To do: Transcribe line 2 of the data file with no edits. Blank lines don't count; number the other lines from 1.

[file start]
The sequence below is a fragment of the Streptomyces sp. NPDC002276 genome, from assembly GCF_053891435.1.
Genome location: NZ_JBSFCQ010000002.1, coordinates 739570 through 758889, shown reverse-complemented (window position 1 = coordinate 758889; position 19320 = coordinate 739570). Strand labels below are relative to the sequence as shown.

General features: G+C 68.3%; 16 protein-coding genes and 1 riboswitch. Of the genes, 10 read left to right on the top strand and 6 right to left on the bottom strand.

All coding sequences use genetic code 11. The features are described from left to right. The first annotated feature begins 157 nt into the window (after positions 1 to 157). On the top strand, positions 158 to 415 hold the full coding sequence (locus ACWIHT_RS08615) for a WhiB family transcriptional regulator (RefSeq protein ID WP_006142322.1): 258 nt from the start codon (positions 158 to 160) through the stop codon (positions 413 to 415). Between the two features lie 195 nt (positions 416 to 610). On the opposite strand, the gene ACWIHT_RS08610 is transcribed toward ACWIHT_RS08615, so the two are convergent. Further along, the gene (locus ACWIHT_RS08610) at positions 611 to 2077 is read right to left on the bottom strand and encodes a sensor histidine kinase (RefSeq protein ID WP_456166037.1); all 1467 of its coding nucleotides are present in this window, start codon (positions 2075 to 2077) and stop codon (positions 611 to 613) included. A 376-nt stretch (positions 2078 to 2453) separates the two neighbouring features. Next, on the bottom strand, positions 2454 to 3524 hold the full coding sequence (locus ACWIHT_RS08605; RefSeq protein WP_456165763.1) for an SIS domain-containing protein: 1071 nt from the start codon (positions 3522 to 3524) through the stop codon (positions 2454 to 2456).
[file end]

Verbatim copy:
Genome location: NZ_JBSFCQ010000002.1, coordinates 739570 through 758889, shown reverse-complemented (window position 1 = coordinate 758889; position 19320 = coordinate 739570). Strand labels below are relative to the sequence as shown.